Theme: Traditional, Modern, and Chef’s Favorite Sushi Rolls

 Date: October 19, 2011

Kampai $30 (tax & gratuity included)

Number of attendees: 13

Appetizer:   (1) Sunomono with tako (octopus),amaebi ( Alaskan pink shrimp), hokki-gai (surf clam), miru-gai (giant clam), cucumber, uni (sea urchin) and wakame seaweed, served  with momigi-oroshi and ponzu; (2) Tempura (shrimp, broccoli, carrots, onion) (3) Ankimo (ankou-no-kimo)  (steamed monk fish liver) served with momigi -oroshi, thinly sliced green onion and ponzu

Miso Soup

Main Course:

(a)    Traditional roll — kappamaki (cucumber roll), tekkamaki (tuna roll), and umegiso roll (a tart ume paste and fragrant shiso leaf)

(b)   Modern roll – West Pine roll (California roll topped with seared salmon with spicy sauce); Fancy roll (crab meat mixed with cucumber, and avocado topped with tenkasu and spicy mayo, wasabi, and eel sauce); Snow roll (California roll topped with crab meat with wasabi mayo sauce); Spicy tuna roll; and Spider roll (deep fried soft-shell crab, cucumber, avocado, and spicy mayo)

(c)    Chef’s favorite roll – avocado, cucumber, tuna, and apple roll served with wasabi honey source and ponzu

Dessert:  Assorted mocha ice-cream

Japanese tea

もみじおろし, モミジオロ

Momiji oroshi is simply grated daikon radish with dried chili pepper. To make it, take a piece of fresh daikon and some dried chili peppers. With a chopstick, make about five holes in the daikon, about the length of a chili pepper. Then go back to each hole inserting a chili pepper in with a chopstick.  Then grate with a grater.  Momiji oroshi translates to grated maple, but it only refers to the color of maple leaves during autumn. Oroshi is for grated daikon radish.  Momiji oroshi is often used for white fishes such as halibut and red snapper.  The capsaicin in the red chili stimulates the palate and makes it easier to taste the fragile aromas of the white fish.  Only small amounts are used since the palate will become numb if too much red chili is consumed.

Ponzu – It is a citrus-based sauce commonly used in Japanese cuisine. The element pon arrived in the Japanese language from the Dutch word pons (which in turn is derived from and shares the meaning of the English word punch). Su is Japanese for vinegar, and hence the name literally means “pon vinegar”.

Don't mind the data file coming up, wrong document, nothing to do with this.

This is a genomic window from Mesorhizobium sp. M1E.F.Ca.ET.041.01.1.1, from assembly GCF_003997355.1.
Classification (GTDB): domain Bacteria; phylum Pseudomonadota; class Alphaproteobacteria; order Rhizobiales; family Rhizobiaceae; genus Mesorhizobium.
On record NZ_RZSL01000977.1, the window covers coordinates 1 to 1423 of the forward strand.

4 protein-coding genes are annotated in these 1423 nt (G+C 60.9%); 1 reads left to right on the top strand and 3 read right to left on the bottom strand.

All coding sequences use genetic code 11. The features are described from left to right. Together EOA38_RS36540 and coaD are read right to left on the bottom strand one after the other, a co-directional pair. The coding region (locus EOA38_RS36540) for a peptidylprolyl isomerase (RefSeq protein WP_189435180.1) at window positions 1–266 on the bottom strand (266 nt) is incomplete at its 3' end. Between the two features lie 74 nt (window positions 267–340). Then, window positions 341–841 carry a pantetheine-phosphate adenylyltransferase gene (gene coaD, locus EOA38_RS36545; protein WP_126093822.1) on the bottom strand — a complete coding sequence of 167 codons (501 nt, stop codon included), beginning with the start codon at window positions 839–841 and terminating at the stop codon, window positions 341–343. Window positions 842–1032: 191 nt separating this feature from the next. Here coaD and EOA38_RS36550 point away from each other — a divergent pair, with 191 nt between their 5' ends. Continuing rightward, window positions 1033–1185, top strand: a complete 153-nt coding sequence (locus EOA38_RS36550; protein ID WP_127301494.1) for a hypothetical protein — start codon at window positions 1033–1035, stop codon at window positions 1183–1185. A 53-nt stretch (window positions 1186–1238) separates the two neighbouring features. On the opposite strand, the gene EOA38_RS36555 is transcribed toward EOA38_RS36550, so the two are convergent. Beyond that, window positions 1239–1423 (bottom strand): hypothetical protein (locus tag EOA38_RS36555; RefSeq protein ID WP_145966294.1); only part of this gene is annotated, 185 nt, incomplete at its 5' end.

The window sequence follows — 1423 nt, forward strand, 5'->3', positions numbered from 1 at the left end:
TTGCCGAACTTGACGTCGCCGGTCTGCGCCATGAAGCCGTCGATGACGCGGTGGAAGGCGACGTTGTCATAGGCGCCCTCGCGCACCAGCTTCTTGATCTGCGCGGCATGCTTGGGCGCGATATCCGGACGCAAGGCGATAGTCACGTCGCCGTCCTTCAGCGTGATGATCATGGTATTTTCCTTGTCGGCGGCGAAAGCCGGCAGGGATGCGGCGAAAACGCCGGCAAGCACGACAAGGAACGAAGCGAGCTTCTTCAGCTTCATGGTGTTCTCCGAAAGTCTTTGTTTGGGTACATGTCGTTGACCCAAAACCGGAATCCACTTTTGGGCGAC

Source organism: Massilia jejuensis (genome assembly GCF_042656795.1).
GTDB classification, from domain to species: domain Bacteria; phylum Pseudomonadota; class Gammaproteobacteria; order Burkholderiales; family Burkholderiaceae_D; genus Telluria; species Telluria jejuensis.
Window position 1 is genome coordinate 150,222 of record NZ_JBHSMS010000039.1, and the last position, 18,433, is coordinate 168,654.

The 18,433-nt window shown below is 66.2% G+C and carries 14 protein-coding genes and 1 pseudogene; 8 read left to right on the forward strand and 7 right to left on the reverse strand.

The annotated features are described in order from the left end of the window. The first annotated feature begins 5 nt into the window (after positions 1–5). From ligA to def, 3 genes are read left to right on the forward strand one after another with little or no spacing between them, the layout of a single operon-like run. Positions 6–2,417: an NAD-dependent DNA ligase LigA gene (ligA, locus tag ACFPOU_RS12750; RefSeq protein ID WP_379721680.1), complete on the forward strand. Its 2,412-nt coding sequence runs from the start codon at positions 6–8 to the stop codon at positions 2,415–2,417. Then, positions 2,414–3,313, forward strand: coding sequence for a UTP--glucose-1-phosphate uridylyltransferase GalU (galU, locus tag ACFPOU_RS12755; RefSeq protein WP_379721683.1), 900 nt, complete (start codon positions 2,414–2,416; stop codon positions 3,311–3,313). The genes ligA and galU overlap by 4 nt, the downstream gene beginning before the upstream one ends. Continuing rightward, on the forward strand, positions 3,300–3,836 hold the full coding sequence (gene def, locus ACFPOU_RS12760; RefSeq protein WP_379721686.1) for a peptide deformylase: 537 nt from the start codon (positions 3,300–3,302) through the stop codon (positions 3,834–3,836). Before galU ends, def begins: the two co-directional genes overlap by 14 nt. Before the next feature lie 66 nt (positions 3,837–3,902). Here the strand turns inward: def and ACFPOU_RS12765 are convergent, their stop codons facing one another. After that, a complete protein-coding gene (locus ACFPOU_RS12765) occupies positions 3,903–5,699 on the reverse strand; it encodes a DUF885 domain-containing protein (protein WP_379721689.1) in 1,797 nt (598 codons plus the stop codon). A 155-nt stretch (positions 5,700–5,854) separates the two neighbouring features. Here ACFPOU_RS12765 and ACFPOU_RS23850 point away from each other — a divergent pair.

Ankimo (アンキモ) is a Japanese dish made with monkfish liver. The liver is first rubbed with salt, then rinsed with sake.  Then its veins are picked out and the liver is steamed. Ankimo is often served with chili-tinted grated daikon radish (momigi oroshi), thinly sliced green onions and ponzu sauce. Ankimo is considered one of the Chinmi (delicacies) of Japan. It is listed at number 32 on World’s 50 most delicious foods complied by CNN Go in 2011.

Kappa maki (cucumber roll) is a very traditional sushi roll. It is a popular vegetarian roll.  Traditionally, Kappamaki is consumed to clear the palate between eating different kinds of food.

Umeboshi, 梅、うめ、ウ

Ume (Prunus mume) is a species of fruit-bearing tree in the genus Prunus, which is often called a plum but is actually more closely related to the apricot.  Umeboshi are a popular kind of pickles and are extremely sour and salty.  They are usually served as side dishes for rice or stuffed inside of onigiri (rice balls) for breakfast and lunch or are used to make ume and shiso sushi roll.

Shiso-leaf (Perilla) – Perilla is a genus of annual herb that is a member of the mint family, Lamiaceae. In mild climates the plant reseeds itself. It is sometimes known as purple mint, Japanese basil, or wild coleus (like basil and coleus, it is a member of the mint family).

Tenkasu is crunchy bits of deep fried tempura batter.   It is used in takoyaki, okonomiyaki, and udon dishes.

Mochi Ice Cream – There are two layers: a soft, dough-like outer mochi shell (made of sticky rice) and an inner core filled with ice-cream.